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Public Election Funding, Competition, and Candidate Gender

  • Timothy Werner (a1) and Kenneth R. Mayer (a1)
Abstract

In 2000, Arizona and Maine implemented full public funding for state legislative elections, and Connecticut will do so in 2008. Candidates who opt to accept public funding receive grants that pay for the entire cost of their campaigns. Advocates of these so-called clean elections argue that the programs reduce quid pro quo corruption, increase electoral competitiveness, and open up the process to candidates who lack access to traditional fundraising networks (Phelps 2004). Critics respond that the Maine and Arizona public funding programs have achieved nothing, save for imposing unjust burdens on candidates who refuse to participate (Basham and Zelder 2005).

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This list contains references from the content that can be linked to their source. For a full set of references and notes please see the PDF or HTML where available.

Fox, Richard L., and Jennifer L. Lawless. 2004. “Entering the Arena? Gender and the Decision to Run for Office.” American Journal of Political Science 48 (2): 26480.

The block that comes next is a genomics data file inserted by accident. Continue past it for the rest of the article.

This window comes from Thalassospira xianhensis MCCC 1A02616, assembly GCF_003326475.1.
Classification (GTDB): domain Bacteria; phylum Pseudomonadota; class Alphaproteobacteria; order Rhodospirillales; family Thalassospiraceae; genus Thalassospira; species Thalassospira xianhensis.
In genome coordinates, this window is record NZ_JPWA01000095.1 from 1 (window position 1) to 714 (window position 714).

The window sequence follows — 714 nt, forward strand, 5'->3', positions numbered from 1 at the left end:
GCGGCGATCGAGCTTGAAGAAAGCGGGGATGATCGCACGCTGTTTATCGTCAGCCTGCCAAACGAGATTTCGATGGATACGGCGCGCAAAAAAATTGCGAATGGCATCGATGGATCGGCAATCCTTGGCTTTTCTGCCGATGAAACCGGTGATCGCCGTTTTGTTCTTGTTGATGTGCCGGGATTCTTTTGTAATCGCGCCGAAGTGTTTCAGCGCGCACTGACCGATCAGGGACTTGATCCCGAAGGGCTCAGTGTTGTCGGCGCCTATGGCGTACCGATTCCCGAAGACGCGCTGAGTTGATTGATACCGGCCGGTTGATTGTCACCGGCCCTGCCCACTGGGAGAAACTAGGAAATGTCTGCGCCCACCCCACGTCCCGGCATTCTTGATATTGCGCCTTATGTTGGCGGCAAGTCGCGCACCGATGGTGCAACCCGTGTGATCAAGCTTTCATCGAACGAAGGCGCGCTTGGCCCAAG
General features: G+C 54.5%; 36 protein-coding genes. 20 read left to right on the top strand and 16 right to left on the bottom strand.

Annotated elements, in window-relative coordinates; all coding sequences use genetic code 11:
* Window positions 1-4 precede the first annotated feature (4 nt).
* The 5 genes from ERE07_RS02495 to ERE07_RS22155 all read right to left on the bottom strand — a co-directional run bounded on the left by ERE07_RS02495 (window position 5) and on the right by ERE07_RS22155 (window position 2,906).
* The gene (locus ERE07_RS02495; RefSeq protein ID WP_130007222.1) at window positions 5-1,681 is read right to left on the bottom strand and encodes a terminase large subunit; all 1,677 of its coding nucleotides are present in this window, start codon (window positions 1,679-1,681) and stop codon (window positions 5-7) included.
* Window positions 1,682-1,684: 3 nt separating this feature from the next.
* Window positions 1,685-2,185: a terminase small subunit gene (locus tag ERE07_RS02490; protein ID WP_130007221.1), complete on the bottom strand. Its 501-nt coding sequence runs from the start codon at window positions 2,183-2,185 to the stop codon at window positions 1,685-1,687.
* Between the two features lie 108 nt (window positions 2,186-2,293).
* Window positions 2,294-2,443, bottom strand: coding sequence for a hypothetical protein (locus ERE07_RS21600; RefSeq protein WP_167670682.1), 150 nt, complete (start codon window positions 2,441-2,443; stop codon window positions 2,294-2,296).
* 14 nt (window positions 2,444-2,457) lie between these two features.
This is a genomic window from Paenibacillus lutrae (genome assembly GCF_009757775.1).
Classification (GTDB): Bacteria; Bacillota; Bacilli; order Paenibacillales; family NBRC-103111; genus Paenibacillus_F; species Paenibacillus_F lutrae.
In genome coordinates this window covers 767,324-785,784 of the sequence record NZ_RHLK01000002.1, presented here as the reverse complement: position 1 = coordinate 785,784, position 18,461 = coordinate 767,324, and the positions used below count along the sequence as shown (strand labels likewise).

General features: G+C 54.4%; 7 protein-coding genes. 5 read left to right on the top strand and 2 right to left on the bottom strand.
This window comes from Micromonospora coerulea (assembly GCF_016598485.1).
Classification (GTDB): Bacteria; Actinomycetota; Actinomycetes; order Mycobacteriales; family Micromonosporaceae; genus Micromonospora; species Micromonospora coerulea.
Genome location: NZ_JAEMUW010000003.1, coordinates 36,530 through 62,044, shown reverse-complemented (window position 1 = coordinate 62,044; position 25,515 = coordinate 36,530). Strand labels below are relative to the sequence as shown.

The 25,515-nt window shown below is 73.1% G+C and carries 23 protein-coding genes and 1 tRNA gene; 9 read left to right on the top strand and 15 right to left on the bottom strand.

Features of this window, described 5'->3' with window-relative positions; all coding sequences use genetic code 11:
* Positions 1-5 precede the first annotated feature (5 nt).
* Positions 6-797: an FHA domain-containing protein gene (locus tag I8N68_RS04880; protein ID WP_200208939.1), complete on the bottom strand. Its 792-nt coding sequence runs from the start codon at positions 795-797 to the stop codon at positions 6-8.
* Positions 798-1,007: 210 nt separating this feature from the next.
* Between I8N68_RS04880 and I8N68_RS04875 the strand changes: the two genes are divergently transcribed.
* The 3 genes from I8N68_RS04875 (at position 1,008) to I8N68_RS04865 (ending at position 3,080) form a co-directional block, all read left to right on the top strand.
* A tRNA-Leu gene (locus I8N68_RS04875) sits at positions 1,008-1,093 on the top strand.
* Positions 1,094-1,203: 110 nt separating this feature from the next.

Fox, Richard L., and Jennifer L. Lawless. 2005. “To Run or Not to Run for Office: Explaining Nascent Political Ambition.” American Journal of Political Science 49 (3): 64259.

Francis, Wayne L. 1993. “House to Senate Career Movement in the U.S. States: The Significance of Selectivity.” Legislative Studies Quarterly 18 (3): 30920.

King, James D. 2002. “Single-Member Districts and the Representation of Women in American State Legislatures: The Effects of Electoral System Change.” State Politics and Policy Quarterly 2 (2): 16175.

Phelps, Douglas H. 2004. “Leveling the Playing Field.” National Civic Review 93 (2): 60.

Sapiro, Virginia, and Pamela Johnston Conover. 1997. “The Variable Gender Basis of Electoral Politics: Gender and Context in the 1992 U.S. Election.” British Journal of Political Science 27 (4): 497523.

Squire, Peverill. 1992. “Legislative Professionalization and Membership Diversity in State Legislatures.” Legislative Studies Quarterly 17 (1): 6979.

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PS: Political Science & Politics
  • ISSN: 1049-0965
  • EISSN: 1537-5935
  • URL: /core/journals/ps-political-science-and-politics
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